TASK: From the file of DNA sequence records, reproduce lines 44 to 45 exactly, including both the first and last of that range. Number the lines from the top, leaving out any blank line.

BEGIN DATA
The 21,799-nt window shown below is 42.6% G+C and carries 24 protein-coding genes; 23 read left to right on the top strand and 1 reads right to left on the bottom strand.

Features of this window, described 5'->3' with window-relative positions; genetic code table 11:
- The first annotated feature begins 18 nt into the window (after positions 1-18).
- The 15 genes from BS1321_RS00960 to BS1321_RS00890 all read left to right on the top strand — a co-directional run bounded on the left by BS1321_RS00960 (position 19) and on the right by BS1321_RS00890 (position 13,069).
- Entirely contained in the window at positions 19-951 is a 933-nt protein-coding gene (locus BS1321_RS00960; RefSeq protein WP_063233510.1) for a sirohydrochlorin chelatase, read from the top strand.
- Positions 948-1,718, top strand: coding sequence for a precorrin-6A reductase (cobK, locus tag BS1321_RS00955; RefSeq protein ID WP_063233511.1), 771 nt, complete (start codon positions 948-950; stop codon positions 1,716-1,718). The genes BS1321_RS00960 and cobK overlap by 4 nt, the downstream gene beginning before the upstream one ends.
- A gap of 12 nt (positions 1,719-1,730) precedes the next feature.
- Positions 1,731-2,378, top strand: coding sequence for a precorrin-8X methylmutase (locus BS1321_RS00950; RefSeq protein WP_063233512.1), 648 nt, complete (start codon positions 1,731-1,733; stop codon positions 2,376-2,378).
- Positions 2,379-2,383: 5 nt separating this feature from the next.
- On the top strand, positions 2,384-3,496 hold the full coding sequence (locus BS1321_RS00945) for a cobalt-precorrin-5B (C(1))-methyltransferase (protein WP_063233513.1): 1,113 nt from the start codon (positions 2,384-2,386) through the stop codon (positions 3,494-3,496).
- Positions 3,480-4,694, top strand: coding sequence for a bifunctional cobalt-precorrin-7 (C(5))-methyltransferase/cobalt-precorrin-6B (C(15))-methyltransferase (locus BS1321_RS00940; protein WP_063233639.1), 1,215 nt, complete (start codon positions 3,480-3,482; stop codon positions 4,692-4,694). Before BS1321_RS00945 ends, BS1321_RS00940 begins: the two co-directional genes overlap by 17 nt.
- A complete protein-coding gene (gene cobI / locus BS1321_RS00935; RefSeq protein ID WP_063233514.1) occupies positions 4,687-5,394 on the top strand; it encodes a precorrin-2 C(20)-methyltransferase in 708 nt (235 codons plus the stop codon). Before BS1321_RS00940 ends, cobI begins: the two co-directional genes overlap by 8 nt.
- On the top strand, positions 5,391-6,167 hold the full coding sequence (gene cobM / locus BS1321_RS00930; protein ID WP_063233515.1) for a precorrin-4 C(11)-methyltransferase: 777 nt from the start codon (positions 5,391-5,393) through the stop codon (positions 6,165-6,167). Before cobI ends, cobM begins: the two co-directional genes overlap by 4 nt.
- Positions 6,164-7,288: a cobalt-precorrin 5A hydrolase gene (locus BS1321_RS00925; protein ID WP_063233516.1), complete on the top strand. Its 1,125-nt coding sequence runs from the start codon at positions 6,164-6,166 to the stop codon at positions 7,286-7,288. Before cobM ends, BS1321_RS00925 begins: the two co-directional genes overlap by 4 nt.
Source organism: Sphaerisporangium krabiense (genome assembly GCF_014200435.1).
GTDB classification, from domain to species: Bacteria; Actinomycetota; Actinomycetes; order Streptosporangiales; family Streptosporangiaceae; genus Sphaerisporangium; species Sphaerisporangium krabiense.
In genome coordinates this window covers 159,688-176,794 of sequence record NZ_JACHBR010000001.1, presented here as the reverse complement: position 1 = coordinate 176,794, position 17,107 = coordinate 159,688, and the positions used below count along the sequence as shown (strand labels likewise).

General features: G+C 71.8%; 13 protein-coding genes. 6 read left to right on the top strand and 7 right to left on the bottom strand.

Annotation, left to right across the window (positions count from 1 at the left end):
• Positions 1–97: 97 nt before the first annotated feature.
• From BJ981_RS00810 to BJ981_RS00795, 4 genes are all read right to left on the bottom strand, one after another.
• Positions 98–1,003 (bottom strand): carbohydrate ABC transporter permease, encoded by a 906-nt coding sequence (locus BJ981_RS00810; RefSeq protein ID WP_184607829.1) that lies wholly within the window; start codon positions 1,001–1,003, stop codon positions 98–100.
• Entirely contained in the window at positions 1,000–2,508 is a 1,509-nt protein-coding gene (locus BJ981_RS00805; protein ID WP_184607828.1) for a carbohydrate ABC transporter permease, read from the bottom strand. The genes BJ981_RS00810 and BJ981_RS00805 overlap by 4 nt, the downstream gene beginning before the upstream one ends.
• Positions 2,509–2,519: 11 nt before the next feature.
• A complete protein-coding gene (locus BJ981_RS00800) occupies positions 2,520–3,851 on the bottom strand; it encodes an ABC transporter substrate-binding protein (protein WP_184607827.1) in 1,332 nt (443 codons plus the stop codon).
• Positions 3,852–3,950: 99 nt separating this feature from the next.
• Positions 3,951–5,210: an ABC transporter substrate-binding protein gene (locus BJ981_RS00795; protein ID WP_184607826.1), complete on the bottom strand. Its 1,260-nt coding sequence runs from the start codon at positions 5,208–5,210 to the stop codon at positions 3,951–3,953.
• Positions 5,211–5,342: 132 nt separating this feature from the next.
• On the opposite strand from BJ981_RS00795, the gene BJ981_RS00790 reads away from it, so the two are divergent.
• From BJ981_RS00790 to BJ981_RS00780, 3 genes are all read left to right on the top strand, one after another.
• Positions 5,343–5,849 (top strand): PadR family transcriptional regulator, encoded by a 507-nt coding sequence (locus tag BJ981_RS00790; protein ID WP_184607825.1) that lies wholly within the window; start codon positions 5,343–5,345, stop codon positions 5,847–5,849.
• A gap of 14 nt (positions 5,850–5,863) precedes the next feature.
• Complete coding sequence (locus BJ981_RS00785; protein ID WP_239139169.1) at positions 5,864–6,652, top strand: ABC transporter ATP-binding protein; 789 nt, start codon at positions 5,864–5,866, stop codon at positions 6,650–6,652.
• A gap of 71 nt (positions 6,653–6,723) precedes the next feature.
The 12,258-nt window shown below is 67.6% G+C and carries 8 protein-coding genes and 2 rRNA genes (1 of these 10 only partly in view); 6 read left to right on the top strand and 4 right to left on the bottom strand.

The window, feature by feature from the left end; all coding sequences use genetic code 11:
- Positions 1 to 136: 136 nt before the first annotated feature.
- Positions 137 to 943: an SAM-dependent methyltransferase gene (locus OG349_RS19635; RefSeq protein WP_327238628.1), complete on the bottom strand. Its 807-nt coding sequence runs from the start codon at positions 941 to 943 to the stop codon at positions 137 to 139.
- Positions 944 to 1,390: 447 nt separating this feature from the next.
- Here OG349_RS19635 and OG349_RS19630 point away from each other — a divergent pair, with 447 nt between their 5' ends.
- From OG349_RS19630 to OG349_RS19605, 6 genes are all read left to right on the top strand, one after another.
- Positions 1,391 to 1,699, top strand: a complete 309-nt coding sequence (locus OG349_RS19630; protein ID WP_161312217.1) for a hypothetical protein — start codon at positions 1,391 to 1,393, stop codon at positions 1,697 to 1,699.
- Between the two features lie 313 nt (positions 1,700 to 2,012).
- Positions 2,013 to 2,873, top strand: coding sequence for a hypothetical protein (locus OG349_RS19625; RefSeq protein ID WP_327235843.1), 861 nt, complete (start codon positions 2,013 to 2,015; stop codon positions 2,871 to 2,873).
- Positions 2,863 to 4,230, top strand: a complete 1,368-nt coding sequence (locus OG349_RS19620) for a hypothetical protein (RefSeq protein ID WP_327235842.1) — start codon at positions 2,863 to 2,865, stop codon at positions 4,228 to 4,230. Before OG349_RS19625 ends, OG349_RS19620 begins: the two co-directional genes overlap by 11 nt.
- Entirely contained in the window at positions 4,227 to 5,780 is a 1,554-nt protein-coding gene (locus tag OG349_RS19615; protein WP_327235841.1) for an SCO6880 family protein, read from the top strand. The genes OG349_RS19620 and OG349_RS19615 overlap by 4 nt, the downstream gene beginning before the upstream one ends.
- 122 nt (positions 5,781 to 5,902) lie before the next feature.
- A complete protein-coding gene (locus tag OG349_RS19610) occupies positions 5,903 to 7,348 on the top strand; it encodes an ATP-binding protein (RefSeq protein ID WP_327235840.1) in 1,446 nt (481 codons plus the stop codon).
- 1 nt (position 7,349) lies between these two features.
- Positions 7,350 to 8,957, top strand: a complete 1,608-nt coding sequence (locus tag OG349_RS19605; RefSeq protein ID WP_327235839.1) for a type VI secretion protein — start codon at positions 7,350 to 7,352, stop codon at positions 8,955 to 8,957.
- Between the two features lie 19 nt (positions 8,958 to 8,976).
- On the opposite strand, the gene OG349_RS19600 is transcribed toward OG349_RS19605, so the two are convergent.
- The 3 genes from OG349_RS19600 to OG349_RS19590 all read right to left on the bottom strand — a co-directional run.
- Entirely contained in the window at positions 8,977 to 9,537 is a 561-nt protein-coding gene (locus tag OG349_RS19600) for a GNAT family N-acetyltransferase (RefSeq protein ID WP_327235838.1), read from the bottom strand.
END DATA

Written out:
- Positions 2,013 to 2,873, top strand: coding sequence for a hypothetical protein (locus OG349_RS19625; RefSeq protein ID WP_327235843.1), 861 nt, complete (start codon positions 2,013 to 2,015; stop codon positions 2,871 to 2,873).
- Positions 2,863 to 4,230, top strand: a complete 1,368-nt coding sequence (locus OG349_RS19620) for a hypothetical protein (RefSeq protein ID WP_327235842.1) — start codon at positions 2,863 to 2,865, stop codon at positions 4,228 to 4,230. Before OG349_RS19625 ends, OG349_RS19620 begins: the two co-directional genes overlap by 11 nt.